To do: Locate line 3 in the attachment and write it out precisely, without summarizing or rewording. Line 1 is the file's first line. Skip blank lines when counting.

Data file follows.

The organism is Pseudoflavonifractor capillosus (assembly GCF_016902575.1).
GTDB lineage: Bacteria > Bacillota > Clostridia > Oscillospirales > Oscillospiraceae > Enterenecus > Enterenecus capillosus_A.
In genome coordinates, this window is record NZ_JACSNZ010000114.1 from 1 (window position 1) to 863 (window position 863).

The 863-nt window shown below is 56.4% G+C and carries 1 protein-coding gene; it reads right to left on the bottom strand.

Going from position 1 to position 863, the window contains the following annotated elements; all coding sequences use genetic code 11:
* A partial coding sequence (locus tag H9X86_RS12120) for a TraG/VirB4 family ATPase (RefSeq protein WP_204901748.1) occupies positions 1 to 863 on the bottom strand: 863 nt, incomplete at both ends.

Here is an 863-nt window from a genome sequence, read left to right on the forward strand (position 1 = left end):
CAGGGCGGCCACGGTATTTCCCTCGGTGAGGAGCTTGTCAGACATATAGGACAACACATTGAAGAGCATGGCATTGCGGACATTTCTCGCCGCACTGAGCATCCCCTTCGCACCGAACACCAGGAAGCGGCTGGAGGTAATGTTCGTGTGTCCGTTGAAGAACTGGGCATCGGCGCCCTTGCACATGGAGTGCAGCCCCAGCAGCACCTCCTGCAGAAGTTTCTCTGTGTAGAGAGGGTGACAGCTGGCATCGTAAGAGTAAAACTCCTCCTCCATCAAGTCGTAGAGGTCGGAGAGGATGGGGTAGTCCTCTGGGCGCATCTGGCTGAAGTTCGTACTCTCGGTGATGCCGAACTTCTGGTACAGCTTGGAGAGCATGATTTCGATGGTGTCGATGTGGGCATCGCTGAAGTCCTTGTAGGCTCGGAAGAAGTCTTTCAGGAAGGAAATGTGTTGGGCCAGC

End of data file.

In genome coordinates, this window is record NZ_JACSNZ010000114.1 from 1 (window position 1) to 863 (window position 863).